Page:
Most people know it's easier to get into prison than it is to get out. But for a journalist, just getting into Sing Sing, New York's notorious maximum-security prison, isn't easy. In fact, Ted Conover was so stymied by official channels that he took the only way in--other than crime--and became a New York State corrections officer: "I wanted to hear the voices one truly never hears, the voices of guards--those on the front lines of our prison policies, the society's proxies." Newjack is Conover's account of nearly a year at ground zero of the criminal justice system. What it reveals is a mix of the obvious and the absurd, with hypocrisies not unexpected considering that the land of the free shares with Russia the distinction of having the world's largest prison population. As of December 1999, it was projected that the number of people incarcerated in the United States would reach 2 million in 2000.
This is the world Conover enters when he, along with other new recruits, undergoes seven weeks of pseudomilitary preparation at the Albany Training Academy. Then it's off to Sing Sing for the daily grind of prison life. Conover correctly and vividly captures the essence of that life, its tedium interspersed with the adrenaline rush of an "incident" and the edge of fear that accompanies every action. He also details how the guards experience their own feelings of confinement, often at the hands of the inmates:
A consequence of putting men in cells and controlling their movements is that they can do almost nothing for themselves. For their various needs they are dependent on one person, their gallery officer. Instead of feeling like a big, tough guard, the gallery officer at the end of the day often feels like a waiter serving a hundred tables or like the mother of a nightmarishly large brood of sullen, dangerous, and demanding children. When grown men are infantilized, most don't take to it too nicely.
And not taking to it nicely often involves violence. Indeed, the constant potential for violence on any scale makes even humdrum assignments dangerous. It's astonishing that more doesn't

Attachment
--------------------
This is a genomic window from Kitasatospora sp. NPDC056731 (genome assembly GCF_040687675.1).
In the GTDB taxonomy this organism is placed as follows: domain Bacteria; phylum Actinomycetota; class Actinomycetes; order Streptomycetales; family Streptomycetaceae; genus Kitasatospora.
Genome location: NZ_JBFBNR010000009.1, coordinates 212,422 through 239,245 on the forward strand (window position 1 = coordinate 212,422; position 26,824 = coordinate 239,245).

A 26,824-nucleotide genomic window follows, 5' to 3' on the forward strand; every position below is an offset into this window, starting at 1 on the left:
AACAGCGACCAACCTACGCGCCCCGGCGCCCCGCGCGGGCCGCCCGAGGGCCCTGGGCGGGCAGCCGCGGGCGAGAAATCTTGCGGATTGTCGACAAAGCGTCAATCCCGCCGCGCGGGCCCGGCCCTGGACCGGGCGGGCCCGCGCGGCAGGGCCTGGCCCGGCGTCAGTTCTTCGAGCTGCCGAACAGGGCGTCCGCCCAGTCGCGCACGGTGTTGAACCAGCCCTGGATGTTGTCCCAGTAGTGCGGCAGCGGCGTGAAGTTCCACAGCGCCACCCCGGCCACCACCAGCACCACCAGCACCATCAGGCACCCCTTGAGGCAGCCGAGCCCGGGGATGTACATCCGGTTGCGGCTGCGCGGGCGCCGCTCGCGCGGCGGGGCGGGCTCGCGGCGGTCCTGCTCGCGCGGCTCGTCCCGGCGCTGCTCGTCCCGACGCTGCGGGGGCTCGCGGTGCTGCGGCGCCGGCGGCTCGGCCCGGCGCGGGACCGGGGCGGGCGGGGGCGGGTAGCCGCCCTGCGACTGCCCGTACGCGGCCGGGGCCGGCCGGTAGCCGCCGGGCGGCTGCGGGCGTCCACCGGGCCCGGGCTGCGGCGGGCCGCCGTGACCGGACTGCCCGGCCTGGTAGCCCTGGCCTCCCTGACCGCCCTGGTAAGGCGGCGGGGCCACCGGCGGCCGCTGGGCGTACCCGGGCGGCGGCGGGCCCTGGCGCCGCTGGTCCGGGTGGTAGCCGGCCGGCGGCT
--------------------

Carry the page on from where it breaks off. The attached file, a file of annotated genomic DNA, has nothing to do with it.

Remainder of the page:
happen, given that the majority of the 1,800 inmates have been convicted of violent felonies: murder, manslaughter, rape, robbery, assault, kidnapping, burglary, arson. But beneath the simmering rage rests an unexpected sensitivity that Conover captures brilliantly. After encountering a Hispanic inmate with a tattoo of a heartbreaking passage from The Diary of Anne Frank
on his back, he writes: "It was easier to stay incurious as an officer. Under the inmates' surface bluster, their cruelty and selfishness, was almost always something ineffably sad." Ultimately, the emphasis of Conover's work is on the toll prison exacts--most immediately on the jailed and their jailers, but also on a society that puts both there in increasing numbers. --Gwen Bloomsburg
--This text refers to the Hardcover
From Publishers Weekly
In books like Rolling Nowhere (about hoboes) and Coyotes (about illegal aliens), Conover distinguished himself with brave, empathetic reporting. This riveting book goes further. Stymied by both the union and prison brass in his effort to report on correctional officers, Conover instead applied for a job, and spent nearly a year in the system, mostly at Sing Sing, the storied prison in the New York City suburbs. Fascinated and fearful, the author in training grasps some troubling truths: "we rule with the inmates' consent," says one instructor, while another acknowledges that "rehabilitation is not our job." As a Sing Sing "newjack" (or new guard), Conover learns the folly of going by the book; the best officers recognize "the inevitability of a kind of relationship" with inmates. Whether working the gallery, the mess hall or transportation detail, the job is both a personal and moral challenge: at the isolation unit ("the Box"), Conover begins to write up his first "use of force" incident when a fellow officer waves him away. He steps back to offer a history of the prison, the "hopelessly compromised" work of prison staff and the unspoken idealism he senses in fellow guards. Stressed by his double life and the demands of the job, caught between the warring impulses of anthropological inquiry and "the incuriosity that made the job easier," Conover struggles but nevertheless captures scenes of horror and grace. With its nuanced portraits of officers and inmates, the book never preaches, yet it conveys that we ignore our prisons--an explosive (and expensive) microcosm of race and class tensions--at our collective peril. Agent, Kathy Robbins. First serial to the New Yorker. (May)
See all Editorial Reviews
Copyright 2000 Reed Business Information, Inc.
--This text refers to the Hardcover edition.